Friday, December 19, 2014
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Silence is golden but can also be problematic, even crippling. Unfortunately, the latter pertains to Blacks' silence generally as well as Black leadership and tends to reinforce rather than alleviate an oppressive status quo. (Blacks storied resilience notwithstanding, some see a disturbing parallel between Blacks' failure to denounce injustice and poor leadership, and the proverbial, "silence of the lambs."

The damaging implications of Blacks' pervasive silence are not always evident. For example, Blacks failure to protest police brutality reinforces its occurrence. Current statistics, aside, crime in Los Angeles has not actually decreased but shifted to smaller pockets, especially in South Central Los Angeles. Neighborhoods most affected are usually among the poorest and have the least political clout. And inner city violence also reflects a class issue-a growing chasm between middle-class and poorer Blacks. Increasingly, the former consider themselves no longer victims of institutional racism and, therefore, they are less concerned about the struggle for freedom and justice.

Of course, there are many examples of the harmful effects of Blacks' collective silence. In Los Angeles, far too many Black parents, educators and traditional leaders fail to stand up and denounce the inferior education to which Black children are subjected in the Los Angeles Unified School District (LAUSD). The district's long history of neglecting Black students and the first phase of the current Public School Choice initiative process are prime examples, not only of LAUSD's negligence but Black parents', and concerned others' silence on an issue of utmost importance. (The initial phase of the Public School Choice process was filled with misinformation, crass staff and union politics and outright fraud. Yet, there was no sustained outrage by Black parents or the broader Black community, whose failure to protest such inequities allows LAUSD to skirt its responsibility to properly educate Black students, with impunity.

Violence among Blacks, poor education, police abuse, etc., is both a systemic and community problem but neither properly meets it responsibility. Clearly, racism and continuing race-based discrimination are causal factors but since many Blacks have internalized America's individualistic and materialistic values without comparable access to its benefits, they contribute to the problem. Without sound alternatives, for many Blacks, challenging the "system" is tantamount to challenging themselves. Be that as it may, far too many middle class Blacks, fearing the loss of mythic political and economic gains, find it extremely hard to take the risks necessary for actual change and therefore tend to perpetuate a status quo that is inimical to their own best interests.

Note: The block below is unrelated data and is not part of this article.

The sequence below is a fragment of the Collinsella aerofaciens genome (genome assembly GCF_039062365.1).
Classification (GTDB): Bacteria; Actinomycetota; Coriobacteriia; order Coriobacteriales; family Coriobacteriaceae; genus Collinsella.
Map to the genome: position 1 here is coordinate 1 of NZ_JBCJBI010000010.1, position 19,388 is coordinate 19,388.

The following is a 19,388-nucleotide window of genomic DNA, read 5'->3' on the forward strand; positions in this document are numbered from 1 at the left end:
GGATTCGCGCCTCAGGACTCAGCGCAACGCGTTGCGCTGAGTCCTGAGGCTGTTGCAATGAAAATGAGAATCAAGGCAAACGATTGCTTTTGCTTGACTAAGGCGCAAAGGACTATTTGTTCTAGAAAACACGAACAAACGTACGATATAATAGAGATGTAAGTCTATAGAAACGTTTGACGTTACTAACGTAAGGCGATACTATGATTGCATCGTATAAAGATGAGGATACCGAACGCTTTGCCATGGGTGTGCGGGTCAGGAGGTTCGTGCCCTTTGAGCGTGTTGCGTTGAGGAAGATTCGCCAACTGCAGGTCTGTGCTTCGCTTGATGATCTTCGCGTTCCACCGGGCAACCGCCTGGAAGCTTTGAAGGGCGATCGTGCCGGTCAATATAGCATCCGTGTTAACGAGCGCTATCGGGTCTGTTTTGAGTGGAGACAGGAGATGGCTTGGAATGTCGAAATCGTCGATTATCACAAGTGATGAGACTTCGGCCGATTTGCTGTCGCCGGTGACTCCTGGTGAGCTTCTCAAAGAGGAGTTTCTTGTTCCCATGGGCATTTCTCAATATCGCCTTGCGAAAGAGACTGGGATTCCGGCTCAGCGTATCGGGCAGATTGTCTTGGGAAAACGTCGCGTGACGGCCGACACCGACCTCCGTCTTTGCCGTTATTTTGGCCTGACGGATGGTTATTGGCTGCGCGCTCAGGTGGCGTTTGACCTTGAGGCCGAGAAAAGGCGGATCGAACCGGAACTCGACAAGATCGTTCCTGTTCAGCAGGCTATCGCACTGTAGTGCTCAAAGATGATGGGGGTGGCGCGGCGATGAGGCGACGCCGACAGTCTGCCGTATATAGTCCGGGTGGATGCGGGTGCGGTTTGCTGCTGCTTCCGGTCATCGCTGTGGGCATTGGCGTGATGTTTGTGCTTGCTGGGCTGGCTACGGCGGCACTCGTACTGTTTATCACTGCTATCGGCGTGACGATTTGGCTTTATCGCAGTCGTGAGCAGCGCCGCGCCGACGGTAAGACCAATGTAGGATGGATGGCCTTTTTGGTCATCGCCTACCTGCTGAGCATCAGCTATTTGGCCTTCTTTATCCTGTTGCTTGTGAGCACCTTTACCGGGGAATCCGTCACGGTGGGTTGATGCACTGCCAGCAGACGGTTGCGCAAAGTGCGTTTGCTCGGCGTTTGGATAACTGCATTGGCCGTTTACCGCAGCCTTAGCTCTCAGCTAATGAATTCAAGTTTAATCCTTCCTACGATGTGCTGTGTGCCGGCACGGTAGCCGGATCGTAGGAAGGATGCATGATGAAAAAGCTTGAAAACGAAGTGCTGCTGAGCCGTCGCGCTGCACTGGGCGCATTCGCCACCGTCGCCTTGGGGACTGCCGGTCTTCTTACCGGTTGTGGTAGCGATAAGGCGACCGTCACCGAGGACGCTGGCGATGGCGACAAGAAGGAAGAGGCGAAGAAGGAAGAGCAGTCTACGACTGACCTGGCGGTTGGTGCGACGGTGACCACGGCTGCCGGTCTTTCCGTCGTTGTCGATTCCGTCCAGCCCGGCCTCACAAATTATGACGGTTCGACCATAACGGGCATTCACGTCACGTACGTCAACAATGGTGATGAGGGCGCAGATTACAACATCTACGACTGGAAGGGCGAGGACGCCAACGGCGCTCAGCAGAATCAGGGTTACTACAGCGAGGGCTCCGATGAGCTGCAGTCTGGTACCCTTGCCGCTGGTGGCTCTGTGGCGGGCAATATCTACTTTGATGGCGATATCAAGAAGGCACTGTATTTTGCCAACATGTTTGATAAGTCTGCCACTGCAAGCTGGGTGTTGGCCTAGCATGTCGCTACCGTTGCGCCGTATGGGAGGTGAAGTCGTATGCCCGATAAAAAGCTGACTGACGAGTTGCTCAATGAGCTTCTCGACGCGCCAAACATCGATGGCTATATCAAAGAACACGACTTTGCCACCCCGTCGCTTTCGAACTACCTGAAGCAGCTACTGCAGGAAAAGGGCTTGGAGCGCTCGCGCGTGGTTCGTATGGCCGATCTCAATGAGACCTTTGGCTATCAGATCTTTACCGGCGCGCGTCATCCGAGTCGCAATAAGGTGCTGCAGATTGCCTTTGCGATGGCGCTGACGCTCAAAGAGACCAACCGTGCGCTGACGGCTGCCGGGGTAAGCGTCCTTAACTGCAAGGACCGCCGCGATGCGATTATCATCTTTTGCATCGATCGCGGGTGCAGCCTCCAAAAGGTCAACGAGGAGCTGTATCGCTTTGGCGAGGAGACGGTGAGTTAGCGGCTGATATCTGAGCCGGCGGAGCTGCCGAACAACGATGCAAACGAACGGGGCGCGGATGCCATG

Black youth's lower self-concepts are a tragic hallmark of this conundrum. Everyone knows that disproportionately, poor Black children are victims of physical and psychological abuse, neglect and violence that often starts in the home and is reinforced in their communities and schools. Is it any wonder that large numbers of these children find themselves in an inexorable cycle of rejection, violence and failure that culminates in imprisonment or death? The most rebellious and "insufferable" of these youth, Black males in particular, are often the least secure and most severely victimized by profound, negative self-affirming life experiences.

This admittedly bleak scenario is cause for challenge, not despair. But here's the rub: Many Blacks, armchair experts in pontificating and analyzing social problems, do not actively or collectively, work on solutions. Also, as mentioned earlier, classism has become a major factor, with most middle-class Blacks no longer actively involved in the civil rights struggle.

Silence makes group unity immeasurably more difficult. In the 1960s and prior, Blacks not only considered themselves in the same boat, but more important, acted like it. Today, affecting change is more complex and more daunting task because many Blacks are brainwashed into thinking change is either unnecessary or not possible. And, given their dwindling numbers in some urban areas, Blacks are further disadvantaged in marshaling sufficient political influence to protect their interests. With an increasing Tea Party prone, white political majority throughout the nation, every step towards progressive, positive change triggers heavy conservative push-back. (And yes, his race is a major factor in the unprecedented, vicious attacks on President Obama.)

Most Blacks are silent about the President's failure to address their specific concerns and his propensity for over-accommodation on issues that affect them. However, they are reluctant to criticize him, not wanting to affiliate with the chorus of white bigots who vigorously condemn him. (Ironically, Blacks' uncritical support of Obama often does not serve their own best interests.)

Silence by the Black community and its leadership is pervasive and frequently counterproductive. Its silence is based on conditioned non-response that reinforces a status quo inimical to Blacks' own best interests. Common ground, renewed commitment, and strategic collective demands by Black leadership, are all essential for achieving full justice and equity that Blacks have thus far been denied.

Larry Aubry can be contacted at e-mail This email address is being protected from spambots. You need JavaScript enabled to view it. .

 

Category: Urban Perspective




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